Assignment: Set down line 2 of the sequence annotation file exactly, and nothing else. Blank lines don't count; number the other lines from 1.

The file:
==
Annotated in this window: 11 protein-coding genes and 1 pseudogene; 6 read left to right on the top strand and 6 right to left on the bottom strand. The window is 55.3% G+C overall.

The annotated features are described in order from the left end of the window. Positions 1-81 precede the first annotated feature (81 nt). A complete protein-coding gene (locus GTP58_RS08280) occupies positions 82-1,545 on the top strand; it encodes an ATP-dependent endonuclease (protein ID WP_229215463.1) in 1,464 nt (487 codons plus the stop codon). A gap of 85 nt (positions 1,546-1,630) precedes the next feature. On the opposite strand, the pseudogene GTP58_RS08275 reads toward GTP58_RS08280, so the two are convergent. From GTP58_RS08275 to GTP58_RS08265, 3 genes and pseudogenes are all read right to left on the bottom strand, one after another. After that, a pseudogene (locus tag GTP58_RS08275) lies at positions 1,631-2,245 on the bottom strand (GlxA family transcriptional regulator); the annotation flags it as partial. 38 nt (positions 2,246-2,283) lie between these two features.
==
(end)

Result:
The annotated features are described in order from the left end of the window. Positions 1-81 precede the first annotated feature (81 nt). A complete protein-coding gene (locus GTP58_RS08280) occupies positions 82-1,545 on the top strand; it encodes an ATP-dependent endonuclease (protein ID WP_229215463.1) in 1,464 nt (487 codons plus the stop codon). A gap of 85 nt (positions 1,546-1,630) precedes the next feature. On the opposite strand, the pseudogene GTP58_RS08275 reads toward GTP58_RS08280, so the two are convergent. From GTP58_RS08275 to GTP58_RS08265, 3 genes and pseudogenes are all read right to left on the bottom strand, one after another. After that, a pseudogene (locus tag GTP58_RS08275) lies at positions 1,631-2,245 on the bottom strand (GlxA family transcriptional regulator); the annotation flags it as partial. 38 nt (positions 2,246-2,283) lie between these two features.